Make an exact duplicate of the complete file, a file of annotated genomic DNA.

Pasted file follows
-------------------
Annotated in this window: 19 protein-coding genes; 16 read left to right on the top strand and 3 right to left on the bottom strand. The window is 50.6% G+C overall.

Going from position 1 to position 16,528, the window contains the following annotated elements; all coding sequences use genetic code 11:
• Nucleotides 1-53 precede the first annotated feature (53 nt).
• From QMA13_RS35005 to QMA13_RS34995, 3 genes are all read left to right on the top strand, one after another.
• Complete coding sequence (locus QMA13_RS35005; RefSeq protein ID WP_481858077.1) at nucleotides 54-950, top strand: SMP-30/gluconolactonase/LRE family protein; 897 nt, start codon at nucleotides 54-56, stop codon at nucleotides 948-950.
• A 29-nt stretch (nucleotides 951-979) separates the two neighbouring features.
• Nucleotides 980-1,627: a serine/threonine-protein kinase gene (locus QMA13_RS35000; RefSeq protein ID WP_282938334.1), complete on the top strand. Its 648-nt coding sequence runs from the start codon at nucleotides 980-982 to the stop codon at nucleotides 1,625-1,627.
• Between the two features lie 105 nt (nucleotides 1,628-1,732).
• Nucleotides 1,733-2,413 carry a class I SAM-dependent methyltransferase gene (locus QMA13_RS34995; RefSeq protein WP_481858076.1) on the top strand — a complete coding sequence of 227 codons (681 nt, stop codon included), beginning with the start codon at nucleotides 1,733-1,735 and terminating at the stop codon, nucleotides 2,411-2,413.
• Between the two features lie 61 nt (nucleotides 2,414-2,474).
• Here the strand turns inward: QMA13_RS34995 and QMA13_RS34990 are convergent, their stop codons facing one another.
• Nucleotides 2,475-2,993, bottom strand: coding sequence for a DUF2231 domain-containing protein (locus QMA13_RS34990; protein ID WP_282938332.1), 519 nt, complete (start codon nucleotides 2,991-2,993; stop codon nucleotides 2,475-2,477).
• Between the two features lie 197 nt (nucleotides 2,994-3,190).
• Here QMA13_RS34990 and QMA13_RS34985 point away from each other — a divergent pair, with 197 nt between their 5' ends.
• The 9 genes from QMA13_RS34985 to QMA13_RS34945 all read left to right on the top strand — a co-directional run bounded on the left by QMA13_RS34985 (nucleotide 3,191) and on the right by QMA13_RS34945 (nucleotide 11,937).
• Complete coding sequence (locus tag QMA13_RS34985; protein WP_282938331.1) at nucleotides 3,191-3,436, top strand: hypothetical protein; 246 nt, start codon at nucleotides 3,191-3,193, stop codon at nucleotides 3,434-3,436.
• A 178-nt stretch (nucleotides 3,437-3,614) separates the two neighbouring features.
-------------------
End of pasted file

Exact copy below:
Annotated in this window: 19 protein-coding genes; 16 read left to right on the top strand and 3 right to left on the bottom strand. The window is 50.6% G+C overall.

Going from position 1 to position 16,528, the window contains the following annotated elements; all coding sequences use genetic code 11:
• Nucleotides 1-53 precede the first annotated feature (53 nt).
• From QMA13_RS35005 to QMA13_RS34995, 3 genes are all read left to right on the top strand, one after another.
• Complete coding sequence (locus QMA13_RS35005; RefSeq protein ID WP_481858077.1) at nucleotides 54-950, top strand: SMP-30/gluconolactonase/LRE family protein; 897 nt, start codon at nucleotides 54-56, stop codon at nucleotides 948-950.
• A 29-nt stretch (nucleotides 951-979) separates the two neighbouring features.
• Nucleotides 980-1,627: a serine/threonine-protein kinase gene (locus QMA13_RS35000; RefSeq protein ID WP_282938334.1), complete on the top strand. Its 648-nt coding sequence runs from the start codon at nucleotides 980-982 to the stop codon at nucleotides 1,625-1,627.
• Between the two features lie 105 nt (nucleotides 1,628-1,732).
• Nucleotides 1,733-2,413 carry a class I SAM-dependent methyltransferase gene (locus QMA13_RS34995; RefSeq protein WP_481858076.1) on the top strand — a complete coding sequence of 227 codons (681 nt, stop codon included), beginning with the start codon at nucleotides 1,733-1,735 and terminating at the stop codon, nucleotides 2,411-2,413.
• Between the two features lie 61 nt (nucleotides 2,414-2,474).
• Here the strand turns inward: QMA13_RS34995 and QMA13_RS34990 are convergent, their stop codons facing one another.
• Nucleotides 2,475-2,993, bottom strand: coding sequence for a DUF2231 domain-containing protein (locus QMA13_RS34990; protein ID WP_282938332.1), 519 nt, complete (start codon nucleotides 2,991-2,993; stop codon nucleotides 2,475-2,477).
• Between the two features lie 197 nt (nucleotides 2,994-3,190).
• Here QMA13_RS34990 and QMA13_RS34985 point away from each other — a divergent pair, with 197 nt between their 5' ends.
• The 9 genes from QMA13_RS34985 to QMA13_RS34945 all read left to right on the top strand — a co-directional run bounded on the left by QMA13_RS34985 (nucleotide 3,191) and on the right by QMA13_RS34945 (nucleotide 11,937).
• Complete coding sequence (locus tag QMA13_RS34985; protein WP_282938331.1) at nucleotides 3,191-3,436, top strand: hypothetical protein; 246 nt, start codon at nucleotides 3,191-3,193, stop codon at nucleotides 3,434-3,436.
• A 178-nt stretch (nucleotides 3,437-3,614) separates the two neighbouring features.